Friday, April 02, 2010

Let Them (Not) Eat Cake

There are two reasons why I seldom write about serious topics here. Number 1: the Innertubes has more than enough people willing to tell you why you've no excuse to smile. Number 2: people who are not capital 'W' Writers (like me!) too often come off like the inside-cover of a 15 year-old Emo kid's notebook.

I'm going to break that tradition for this post because of this Globe and Mail article.

Let me summarize: If you live in Ontario and collect welfare (euphamistically called Ontario Works) or a provincial disability pension (called ODSP to those in-the-know), there is an optional benefit called the Special Diet Allowance (SDA). Got Diabetes? That'll get you an extra $20 a month for fresh produce. Allergic to eggs? You'll get a few bucks a month for egg substitutes. For most folks on OW or ODSP, you could see an extra $50 on top of your standard benefits. The maximum SDA is $250 a month, but you're likely on a first-name basis with the Grim Reaper if you hit that jackpot.

Despite the Province's best plans to keep the SDA a secret, people found about it and used it. According to an audit report, many people abused it, too. There's no surprise there, of course. If you rely on government benefits to survive, you're going to find ways to maximize your income. But that doesn't discount the fact that thousands of Ontarians have a legitimate need for the SDA.

But Dalton & Co. have a different perspective. The SDA costs too much, they say. They claim the program cost has ballooned from $6 million bucks a few years ago to well over $200 million today. This is the same governmental brain trust that finds billions of tax dollars for failing auto manufacturers and guarantees employee pensions for companies that get kicked to the curb in the free-market.

So let's do away with the SDA and replace it with something more manageable, says Dalton. Of course, 'manageable' means that the Province will make damn sure they spend less money on the poor and the disabled. They're an easy target, of course, since they can't scream loud enough or vote often enough to be a problem.

You might wonder why I'm worked up about this? Beyond the simple social injustice, I've been up-close-and-personal with the ODSP racket - and I know how little we do for the needy in the Province of Ontario. A few years back, my mother had a stroke and lost both her physical and financial health. Effectively part of the 'working poor' for many years, she had no private insurance coverage and little in the way of savings when everything in her life changed in August 2006.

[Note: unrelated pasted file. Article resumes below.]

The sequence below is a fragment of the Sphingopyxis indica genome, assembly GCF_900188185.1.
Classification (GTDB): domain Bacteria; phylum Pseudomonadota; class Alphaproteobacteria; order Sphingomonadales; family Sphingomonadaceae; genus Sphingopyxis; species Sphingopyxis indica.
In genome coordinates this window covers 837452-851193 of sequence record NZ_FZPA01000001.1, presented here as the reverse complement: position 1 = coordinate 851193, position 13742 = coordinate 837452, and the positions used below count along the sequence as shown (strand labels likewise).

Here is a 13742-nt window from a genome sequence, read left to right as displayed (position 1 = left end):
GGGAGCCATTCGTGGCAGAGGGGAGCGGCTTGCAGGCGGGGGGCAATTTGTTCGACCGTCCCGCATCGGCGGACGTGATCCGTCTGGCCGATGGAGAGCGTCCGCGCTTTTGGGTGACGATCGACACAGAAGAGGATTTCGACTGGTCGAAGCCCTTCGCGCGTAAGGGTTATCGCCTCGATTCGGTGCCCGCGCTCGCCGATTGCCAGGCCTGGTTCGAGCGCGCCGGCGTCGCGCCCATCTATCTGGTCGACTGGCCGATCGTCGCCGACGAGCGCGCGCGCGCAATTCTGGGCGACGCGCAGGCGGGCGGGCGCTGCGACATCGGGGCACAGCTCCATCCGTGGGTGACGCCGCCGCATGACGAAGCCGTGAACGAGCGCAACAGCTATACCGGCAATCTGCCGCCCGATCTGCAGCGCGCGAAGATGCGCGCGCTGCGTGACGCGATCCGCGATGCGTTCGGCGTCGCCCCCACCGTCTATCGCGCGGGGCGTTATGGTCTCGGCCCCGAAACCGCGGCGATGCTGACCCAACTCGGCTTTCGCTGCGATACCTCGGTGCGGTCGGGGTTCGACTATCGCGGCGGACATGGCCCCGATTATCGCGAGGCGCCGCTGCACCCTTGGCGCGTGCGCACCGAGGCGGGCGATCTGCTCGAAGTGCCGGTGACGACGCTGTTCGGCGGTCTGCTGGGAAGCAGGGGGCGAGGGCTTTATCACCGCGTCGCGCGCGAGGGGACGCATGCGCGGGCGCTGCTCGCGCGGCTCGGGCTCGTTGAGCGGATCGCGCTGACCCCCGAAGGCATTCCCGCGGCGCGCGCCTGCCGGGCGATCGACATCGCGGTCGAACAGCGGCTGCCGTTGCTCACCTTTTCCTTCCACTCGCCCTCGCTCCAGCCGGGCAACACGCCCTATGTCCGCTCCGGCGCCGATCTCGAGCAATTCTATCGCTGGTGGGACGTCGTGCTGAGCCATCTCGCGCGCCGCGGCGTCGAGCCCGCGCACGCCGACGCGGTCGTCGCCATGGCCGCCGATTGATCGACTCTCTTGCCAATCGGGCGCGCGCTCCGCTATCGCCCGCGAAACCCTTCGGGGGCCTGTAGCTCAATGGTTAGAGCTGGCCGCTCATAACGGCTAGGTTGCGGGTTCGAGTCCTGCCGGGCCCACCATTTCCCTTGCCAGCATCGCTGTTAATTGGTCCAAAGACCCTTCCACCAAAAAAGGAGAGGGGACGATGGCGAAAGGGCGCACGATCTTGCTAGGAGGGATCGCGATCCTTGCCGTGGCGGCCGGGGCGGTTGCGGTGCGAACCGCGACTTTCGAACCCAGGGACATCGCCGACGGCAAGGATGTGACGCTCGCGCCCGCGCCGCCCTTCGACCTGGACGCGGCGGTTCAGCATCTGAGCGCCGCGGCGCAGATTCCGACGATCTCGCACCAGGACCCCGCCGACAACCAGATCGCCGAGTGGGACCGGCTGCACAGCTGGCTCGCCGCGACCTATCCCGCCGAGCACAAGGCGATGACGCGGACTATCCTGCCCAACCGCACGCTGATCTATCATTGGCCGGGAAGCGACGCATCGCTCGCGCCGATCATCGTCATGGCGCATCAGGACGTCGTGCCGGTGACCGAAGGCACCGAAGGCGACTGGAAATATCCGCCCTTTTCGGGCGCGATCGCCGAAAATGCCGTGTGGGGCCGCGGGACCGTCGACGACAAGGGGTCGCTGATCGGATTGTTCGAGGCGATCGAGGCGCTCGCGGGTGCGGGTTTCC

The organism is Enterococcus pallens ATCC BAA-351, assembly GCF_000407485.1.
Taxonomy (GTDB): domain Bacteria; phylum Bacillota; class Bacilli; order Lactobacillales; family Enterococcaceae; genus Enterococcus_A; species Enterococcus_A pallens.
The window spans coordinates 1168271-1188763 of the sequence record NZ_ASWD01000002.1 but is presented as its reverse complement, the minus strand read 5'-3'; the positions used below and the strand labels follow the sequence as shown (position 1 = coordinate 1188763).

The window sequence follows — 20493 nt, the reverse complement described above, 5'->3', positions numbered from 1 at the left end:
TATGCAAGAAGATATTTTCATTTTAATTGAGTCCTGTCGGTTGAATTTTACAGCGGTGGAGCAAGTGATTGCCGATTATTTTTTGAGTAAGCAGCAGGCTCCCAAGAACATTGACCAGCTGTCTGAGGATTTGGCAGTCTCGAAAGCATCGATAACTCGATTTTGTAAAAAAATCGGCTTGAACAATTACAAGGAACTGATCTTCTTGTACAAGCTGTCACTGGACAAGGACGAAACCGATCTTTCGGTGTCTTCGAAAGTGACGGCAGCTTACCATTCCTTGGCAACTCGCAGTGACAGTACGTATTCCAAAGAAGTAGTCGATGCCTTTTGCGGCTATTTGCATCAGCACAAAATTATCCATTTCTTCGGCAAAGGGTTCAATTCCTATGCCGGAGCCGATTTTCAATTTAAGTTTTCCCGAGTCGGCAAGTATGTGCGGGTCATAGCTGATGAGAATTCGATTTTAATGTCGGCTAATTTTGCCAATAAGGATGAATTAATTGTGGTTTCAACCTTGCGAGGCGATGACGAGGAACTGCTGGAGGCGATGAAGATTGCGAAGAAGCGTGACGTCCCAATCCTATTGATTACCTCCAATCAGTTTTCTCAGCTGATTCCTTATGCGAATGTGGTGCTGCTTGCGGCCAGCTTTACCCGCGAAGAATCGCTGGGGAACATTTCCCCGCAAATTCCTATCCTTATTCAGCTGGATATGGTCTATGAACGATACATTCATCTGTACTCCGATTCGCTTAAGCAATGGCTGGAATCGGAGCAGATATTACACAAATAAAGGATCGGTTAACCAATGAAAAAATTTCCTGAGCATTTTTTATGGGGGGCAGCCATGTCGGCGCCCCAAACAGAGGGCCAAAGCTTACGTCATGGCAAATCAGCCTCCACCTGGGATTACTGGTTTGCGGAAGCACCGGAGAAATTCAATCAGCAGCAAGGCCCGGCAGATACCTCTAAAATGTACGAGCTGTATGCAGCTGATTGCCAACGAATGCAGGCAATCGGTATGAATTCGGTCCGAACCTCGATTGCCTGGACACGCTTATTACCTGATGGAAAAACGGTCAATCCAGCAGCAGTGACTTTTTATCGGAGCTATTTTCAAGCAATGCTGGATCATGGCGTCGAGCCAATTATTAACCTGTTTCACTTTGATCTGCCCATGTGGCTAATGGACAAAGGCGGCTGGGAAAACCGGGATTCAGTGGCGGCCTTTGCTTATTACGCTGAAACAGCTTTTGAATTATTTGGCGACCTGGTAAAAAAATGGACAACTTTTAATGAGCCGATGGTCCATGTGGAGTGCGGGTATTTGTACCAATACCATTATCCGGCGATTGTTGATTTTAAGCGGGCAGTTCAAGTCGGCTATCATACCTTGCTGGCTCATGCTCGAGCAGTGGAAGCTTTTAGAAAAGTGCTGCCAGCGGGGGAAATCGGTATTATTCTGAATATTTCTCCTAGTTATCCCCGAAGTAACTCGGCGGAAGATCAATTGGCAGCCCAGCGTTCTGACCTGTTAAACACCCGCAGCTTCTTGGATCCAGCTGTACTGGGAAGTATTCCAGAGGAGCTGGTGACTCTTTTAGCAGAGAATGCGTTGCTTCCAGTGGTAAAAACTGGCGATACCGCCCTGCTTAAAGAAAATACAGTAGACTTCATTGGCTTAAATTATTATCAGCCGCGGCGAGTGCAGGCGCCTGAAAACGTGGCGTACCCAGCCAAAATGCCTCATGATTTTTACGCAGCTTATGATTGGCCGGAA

Long story short: I spent many months learning the Ins and Outs of the Ontario Disability Support Program in order to find some means of financial support for my mother's 'new life' - a life that would no longer her permit the dignity of working for a living. It's a topic for another post, I suppose, but suffice to say that ODSP is constructed to minimize benefits and built on the tenet that anyone who applies is a crook. As a Systems Analyst by profession, the ODSP labyrinth impresses the Hell out of me. As a human being, it's almost disgusting.

And if you're successful in negotiating the months-long hazing that is the application process, the very best you can expect to receive is about $1,000 a month if you're single. For anyone living on ODSP, that's likely your entire income. Lord help you if you don't have family or friends that can help - but don't tell the Province's ODSP administrators about that (seriously). In short, the ODSP system is the stuff of which Terry Gilliam films are made.

So when you're living on a pittance and Dalton wants to get rid of the SDA, it's a big deal. In my mother's case, this won't matter much. Once she turned 65, the Province took their ODSP and went home - leaving her with a Drug Card and a phone number for the Federal CPP/OAS/GIC hotline (a much more humane world, by the way). But for those not lucky enough (yet) to qualify for an old age pension, Dalton's assault on their disability benefits is a mean-spirited attempt to chip away at Provincial debt on the backs of those who can't afford it and can't fight back. For a Premiere that never met a tax or a user-fee he didn't like, it's disgusting that we cannot afford to take care of a small number of our most vulnerable cititzens.

But, hey, at least we could help out Chrysler, right?

1 comment:

David said...


As I'm not a serious policy wonk, that's the best I can do.